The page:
Legislative Assembly for the ACT: 2013 Week 2 Hansard (13 February) . . Page.. 448..
One of the significant impacts in the last 12 months—again, I am not trying to offer excuses; I am just putting the performance in context and explaining how having only two emergency departments and no small hospitals that essentially act as nursing homes as is the case in other jurisdictions impacts on the ACT—was the closure of one of the ACT's key nursing homes—Ginninderra Gardens. That has had a significant impact on bed availability at the hospital. The facility had previously been a source of transferring subacute patients requiring nursing home placements. However, since its closure about a year ago, nursing-home-type bed days in our public hospitals have increased by 30 per cent or 1,000 bed days from the seven months prior to its closure.
That goes some of the way to explaining the increases we have seen in access block, particularly for older Canberrans, but access block in general because we have a much larger number of beds taken up with long-stay patients who are not going anywhere. They are not being discharged; they are staying, and that is impacting on how many people we can get out in time from the emergency department to empty beds in the hospital.
I would really like to shift the debate about the emergency department outside the emergency department, because the solution to improving waiting times in the emergency department does not rest only in the emergency department. We can put in more staff, and we will. We have got $12 million going this year into employing more staff. We can create greater space in the emergency department and bring on new beds in the emergency department. All of that is being done. But the single biggest contributor to improving emergency department performance is improving the performance of the rest of the hospital. I am talking about the discharges from the hospital; that the hospital acts as a seven-day-a-week service—like the emergency department is open seven days a week, 24 hours a day—and that we have those kinds of business processes working through the hospital so that beds are being opened, people are being discharged early, and that patients who are in the emergency department and may have come into the emergency department overnight are getting access to those beds in the morning.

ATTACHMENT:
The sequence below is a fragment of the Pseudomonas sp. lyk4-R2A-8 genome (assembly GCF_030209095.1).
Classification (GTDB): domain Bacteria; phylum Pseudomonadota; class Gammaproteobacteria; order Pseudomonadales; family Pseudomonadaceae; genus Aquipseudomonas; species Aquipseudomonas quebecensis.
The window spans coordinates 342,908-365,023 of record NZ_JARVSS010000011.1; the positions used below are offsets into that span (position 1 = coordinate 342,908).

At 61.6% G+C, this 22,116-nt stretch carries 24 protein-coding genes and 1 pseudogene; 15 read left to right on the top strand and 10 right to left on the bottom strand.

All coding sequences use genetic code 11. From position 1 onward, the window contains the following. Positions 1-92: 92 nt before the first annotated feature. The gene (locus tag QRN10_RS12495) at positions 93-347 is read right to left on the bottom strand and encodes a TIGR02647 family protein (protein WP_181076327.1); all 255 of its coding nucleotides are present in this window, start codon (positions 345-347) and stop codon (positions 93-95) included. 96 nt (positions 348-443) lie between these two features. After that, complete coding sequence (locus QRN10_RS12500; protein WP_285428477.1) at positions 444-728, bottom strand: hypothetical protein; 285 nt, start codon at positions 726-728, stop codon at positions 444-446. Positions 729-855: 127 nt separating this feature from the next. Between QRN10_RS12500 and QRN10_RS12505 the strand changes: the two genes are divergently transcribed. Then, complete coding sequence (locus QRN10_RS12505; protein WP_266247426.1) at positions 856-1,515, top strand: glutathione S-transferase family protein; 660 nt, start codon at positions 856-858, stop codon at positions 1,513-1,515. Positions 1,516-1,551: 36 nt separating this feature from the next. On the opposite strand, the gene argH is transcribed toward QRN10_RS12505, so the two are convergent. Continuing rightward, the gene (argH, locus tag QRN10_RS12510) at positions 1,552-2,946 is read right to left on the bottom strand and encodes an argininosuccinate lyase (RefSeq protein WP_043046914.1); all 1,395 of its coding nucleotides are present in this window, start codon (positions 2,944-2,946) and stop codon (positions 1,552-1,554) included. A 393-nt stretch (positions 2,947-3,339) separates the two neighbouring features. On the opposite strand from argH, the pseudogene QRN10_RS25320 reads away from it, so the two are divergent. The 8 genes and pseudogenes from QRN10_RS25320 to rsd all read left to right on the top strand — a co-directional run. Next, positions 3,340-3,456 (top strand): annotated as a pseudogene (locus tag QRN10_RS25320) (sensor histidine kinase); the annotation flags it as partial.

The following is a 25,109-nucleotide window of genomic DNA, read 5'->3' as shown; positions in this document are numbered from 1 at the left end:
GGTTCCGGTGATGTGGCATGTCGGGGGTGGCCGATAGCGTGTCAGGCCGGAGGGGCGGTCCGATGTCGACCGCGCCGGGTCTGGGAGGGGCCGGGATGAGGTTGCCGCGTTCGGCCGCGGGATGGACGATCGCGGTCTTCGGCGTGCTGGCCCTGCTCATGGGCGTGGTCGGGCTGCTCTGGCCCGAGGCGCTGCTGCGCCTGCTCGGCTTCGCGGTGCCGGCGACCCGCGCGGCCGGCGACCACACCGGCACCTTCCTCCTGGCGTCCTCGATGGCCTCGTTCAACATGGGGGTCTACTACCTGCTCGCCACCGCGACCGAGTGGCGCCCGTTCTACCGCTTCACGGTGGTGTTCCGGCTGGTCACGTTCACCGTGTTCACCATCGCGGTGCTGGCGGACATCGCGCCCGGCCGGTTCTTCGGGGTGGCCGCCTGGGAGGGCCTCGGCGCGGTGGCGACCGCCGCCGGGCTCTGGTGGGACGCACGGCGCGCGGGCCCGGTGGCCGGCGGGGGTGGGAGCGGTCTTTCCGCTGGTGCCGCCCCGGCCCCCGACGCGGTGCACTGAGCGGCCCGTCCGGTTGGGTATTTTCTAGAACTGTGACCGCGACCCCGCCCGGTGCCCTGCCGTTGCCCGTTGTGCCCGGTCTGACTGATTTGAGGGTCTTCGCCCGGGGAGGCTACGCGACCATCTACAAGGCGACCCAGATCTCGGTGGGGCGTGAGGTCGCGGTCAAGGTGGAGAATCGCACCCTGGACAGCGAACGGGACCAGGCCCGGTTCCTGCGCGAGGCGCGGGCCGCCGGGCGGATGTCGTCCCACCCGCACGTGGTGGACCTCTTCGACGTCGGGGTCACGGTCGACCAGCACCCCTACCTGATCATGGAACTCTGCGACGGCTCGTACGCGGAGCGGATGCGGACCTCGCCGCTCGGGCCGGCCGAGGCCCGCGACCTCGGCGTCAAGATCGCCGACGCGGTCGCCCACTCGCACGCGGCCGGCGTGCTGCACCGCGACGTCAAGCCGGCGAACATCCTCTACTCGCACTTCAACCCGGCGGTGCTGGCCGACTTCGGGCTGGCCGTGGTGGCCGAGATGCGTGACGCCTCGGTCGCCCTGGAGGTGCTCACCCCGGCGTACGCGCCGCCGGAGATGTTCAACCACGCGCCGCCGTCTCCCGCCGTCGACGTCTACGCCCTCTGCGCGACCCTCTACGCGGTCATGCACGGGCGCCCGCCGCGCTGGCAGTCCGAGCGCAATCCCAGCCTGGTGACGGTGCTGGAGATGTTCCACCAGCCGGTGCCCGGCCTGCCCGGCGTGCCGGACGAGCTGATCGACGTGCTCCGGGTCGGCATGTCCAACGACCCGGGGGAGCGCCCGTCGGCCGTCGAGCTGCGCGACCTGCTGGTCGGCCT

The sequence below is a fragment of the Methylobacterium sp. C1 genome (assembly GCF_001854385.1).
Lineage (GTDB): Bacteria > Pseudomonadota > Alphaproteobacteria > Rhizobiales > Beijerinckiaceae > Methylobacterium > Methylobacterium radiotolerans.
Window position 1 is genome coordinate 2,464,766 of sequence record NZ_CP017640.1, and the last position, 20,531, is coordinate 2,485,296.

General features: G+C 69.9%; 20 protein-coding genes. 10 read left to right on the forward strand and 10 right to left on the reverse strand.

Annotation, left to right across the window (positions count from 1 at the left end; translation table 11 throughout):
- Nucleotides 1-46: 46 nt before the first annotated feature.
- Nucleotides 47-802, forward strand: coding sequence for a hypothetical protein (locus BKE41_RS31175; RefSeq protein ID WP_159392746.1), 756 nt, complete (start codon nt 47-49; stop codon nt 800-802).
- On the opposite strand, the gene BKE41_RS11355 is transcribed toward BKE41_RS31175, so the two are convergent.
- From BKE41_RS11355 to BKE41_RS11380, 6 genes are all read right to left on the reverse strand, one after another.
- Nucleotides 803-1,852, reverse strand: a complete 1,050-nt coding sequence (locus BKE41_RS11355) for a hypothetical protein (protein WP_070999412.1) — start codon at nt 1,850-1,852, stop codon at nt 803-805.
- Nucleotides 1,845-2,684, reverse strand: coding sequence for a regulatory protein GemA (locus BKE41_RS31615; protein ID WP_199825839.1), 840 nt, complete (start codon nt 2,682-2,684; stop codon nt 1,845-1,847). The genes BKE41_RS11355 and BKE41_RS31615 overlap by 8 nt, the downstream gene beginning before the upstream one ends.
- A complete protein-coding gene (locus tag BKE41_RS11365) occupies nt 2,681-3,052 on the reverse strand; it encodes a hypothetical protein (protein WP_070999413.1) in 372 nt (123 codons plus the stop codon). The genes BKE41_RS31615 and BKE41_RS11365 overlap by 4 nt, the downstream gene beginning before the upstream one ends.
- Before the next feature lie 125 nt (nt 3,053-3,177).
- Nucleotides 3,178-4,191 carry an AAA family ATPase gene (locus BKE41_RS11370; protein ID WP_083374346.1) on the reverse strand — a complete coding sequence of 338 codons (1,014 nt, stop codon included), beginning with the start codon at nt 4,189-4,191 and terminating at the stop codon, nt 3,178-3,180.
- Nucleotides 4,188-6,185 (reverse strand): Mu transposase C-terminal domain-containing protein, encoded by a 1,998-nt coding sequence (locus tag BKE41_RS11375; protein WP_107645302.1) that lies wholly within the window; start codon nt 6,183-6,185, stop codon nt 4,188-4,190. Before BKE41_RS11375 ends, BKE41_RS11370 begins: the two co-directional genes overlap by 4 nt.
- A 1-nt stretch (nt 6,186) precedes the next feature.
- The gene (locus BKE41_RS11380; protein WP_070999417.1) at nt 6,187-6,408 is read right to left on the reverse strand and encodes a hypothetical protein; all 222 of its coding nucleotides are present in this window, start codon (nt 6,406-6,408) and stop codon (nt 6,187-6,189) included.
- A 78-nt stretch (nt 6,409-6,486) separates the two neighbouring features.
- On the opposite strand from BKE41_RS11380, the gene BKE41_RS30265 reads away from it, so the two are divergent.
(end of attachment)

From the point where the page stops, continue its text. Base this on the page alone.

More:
That requires significant cultural change in the hospital from everybody—from the administrators and from doctors—but unless we are creating those bed spaces in the morning we are going to have this pressure in the ED. The position the emergency department staff get put in is that they cannot clear people out of the emergency department into the rest of the hospital, so they take up beds in the ED. Therefore, ED staff cannot bring in people that are in the waiting room because their beds are taken up by people who need to go to the hospital. And yet they are the ones that get the bad press about their performance, and it is not them. They do everything they can to get people out of the emergency department. They do not want them sitting in the emergency department; they want them in beds in the hospital.
We have to require every ward to change their practices. We have to require our VMOs and staff specialists to change their practices, and we are doing all of that work with them at the moment. We are seeing change across the hospital. I met with the ED senior staff I think in December last year to talk to them. They admitted to me, "We